People kayak along the L.A. River.

People kayak along the L.A. River. (Arkasha Stevenson / Los Angeles Times / January 22, 2013)

The public will have an opportunity this week to weigh in on potential options for opening the Los Angeles River to kayaking and other recreational activities closer to the Glendale border.

Local and federal officials are reviewing recreational opportunities for a proposed five-mile stretch of the river, including non-motorized boating, hiking and fishing, that would be allowed from May 27 to Sept. 2.

The river route, which features egrets, ducks, lush greenery and views of the San Gabriel Mountains, is slated to begin at North Atwater Park in Los Angeles, just outside Glendale’s borders.

Unlike most of the Los Angeles River’s concrete bottom, water along the Glendale Narrows flows over soft dirt.

For two summers now, people have been able to kayak on a portion of the river near the Sepulveda Basin.

The public input meeting is scheduled to take place from 5 to 6:30 p.m. Thursday at the Los Angeles River Center and Gardens.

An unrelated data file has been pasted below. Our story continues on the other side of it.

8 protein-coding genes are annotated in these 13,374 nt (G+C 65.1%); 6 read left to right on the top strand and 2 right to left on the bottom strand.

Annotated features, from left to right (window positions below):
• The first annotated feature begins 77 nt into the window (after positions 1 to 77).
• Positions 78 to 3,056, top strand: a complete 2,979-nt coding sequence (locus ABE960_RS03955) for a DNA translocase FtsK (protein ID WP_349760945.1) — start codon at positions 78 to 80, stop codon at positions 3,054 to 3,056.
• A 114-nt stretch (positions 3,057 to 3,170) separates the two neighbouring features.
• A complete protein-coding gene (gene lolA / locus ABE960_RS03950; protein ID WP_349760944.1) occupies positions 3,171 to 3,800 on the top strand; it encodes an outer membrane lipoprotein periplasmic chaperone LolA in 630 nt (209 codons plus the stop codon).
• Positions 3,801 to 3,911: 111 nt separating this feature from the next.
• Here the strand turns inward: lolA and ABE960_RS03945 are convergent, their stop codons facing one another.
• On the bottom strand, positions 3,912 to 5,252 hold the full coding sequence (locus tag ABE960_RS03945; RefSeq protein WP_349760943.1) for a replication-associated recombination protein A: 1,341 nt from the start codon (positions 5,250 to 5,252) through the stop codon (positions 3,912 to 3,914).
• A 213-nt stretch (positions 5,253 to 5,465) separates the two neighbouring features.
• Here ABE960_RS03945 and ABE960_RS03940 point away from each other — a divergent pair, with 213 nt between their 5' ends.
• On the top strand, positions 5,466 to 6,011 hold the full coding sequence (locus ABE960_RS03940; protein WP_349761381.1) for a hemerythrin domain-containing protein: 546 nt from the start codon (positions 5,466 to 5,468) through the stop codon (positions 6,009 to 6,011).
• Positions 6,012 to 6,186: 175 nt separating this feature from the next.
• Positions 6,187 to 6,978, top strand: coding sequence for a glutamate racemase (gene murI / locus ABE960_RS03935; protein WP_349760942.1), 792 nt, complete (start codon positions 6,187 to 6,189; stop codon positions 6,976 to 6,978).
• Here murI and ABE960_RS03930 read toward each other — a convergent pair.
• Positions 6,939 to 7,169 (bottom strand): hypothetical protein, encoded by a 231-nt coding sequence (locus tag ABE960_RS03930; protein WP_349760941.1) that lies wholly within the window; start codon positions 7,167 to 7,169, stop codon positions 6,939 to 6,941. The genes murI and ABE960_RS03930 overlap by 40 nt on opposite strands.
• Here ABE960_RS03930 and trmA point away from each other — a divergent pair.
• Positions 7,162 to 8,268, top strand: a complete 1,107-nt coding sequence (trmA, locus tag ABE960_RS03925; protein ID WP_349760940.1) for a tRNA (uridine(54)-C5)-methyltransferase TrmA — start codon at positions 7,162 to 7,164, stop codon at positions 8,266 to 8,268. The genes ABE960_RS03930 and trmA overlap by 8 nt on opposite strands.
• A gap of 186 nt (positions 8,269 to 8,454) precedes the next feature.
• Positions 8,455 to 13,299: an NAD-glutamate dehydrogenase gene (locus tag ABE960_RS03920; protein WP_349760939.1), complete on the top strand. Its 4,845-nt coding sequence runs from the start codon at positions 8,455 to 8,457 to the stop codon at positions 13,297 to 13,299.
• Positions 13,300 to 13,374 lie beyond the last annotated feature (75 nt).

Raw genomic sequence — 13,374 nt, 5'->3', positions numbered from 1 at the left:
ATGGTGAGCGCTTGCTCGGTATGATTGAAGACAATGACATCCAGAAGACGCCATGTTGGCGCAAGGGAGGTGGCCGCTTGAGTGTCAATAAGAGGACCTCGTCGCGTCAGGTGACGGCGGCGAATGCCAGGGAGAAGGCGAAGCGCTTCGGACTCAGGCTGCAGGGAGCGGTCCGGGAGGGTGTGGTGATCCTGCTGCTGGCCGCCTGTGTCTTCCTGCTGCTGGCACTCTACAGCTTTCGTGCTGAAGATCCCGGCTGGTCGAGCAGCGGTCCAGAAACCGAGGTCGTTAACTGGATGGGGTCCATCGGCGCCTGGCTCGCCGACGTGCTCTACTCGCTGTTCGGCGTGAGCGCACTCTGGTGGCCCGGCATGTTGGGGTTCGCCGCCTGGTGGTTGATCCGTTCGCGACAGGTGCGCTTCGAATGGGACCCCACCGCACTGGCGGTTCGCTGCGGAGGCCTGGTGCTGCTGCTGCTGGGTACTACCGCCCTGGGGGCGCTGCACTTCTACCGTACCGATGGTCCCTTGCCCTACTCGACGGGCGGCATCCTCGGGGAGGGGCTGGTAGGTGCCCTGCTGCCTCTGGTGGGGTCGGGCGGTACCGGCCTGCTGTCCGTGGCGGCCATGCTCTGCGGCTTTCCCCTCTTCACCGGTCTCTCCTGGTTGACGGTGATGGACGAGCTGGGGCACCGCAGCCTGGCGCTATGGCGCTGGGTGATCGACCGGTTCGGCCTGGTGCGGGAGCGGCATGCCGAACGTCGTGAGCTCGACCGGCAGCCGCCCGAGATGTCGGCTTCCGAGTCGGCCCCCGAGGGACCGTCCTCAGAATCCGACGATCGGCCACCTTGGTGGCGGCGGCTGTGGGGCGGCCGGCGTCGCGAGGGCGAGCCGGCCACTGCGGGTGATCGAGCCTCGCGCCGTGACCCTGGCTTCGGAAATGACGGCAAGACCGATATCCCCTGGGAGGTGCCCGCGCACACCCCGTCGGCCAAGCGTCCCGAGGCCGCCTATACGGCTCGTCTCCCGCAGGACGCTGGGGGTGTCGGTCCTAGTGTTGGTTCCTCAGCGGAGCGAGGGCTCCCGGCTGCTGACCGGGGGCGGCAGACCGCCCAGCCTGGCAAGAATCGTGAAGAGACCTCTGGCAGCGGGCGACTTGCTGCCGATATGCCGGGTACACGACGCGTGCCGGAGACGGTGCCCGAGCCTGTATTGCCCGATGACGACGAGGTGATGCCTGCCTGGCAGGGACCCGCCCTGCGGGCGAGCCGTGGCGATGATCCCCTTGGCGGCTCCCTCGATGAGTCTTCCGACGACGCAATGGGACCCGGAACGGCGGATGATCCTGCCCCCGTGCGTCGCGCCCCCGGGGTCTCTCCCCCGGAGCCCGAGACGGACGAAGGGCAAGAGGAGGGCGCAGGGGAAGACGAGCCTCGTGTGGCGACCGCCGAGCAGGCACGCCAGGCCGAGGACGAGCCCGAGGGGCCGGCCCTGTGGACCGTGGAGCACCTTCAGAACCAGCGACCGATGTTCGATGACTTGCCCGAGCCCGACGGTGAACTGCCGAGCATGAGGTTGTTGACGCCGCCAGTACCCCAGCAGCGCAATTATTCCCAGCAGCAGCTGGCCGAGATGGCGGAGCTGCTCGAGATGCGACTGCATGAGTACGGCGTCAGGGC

While the Glendale Narrows Riverwalk — a city of Glendale project that includes a 1.5 mile trail along the river — is not connected to the area that the Los Angeles River Cooperation Committee is reviewing, but it won’t be far off.

Pedestrians and bicyclists will be using the riverwalk trail about three-quarters of a mile from the river route’s proposed starting point once the second phase of the project is complete. The first portion of the riverwalk, which opened last month, begins near Paula Avenue and Garden Street.

The Los Angeles River Center is located at 570 W. Avenue 26 in Los Angeles.

For more information about the proposed recreational river program, visit www.lariver.org.

-- Brittany Levine, Times Community News

Follow Brittany Levine on Google+ and on Twitter: @brittanylevine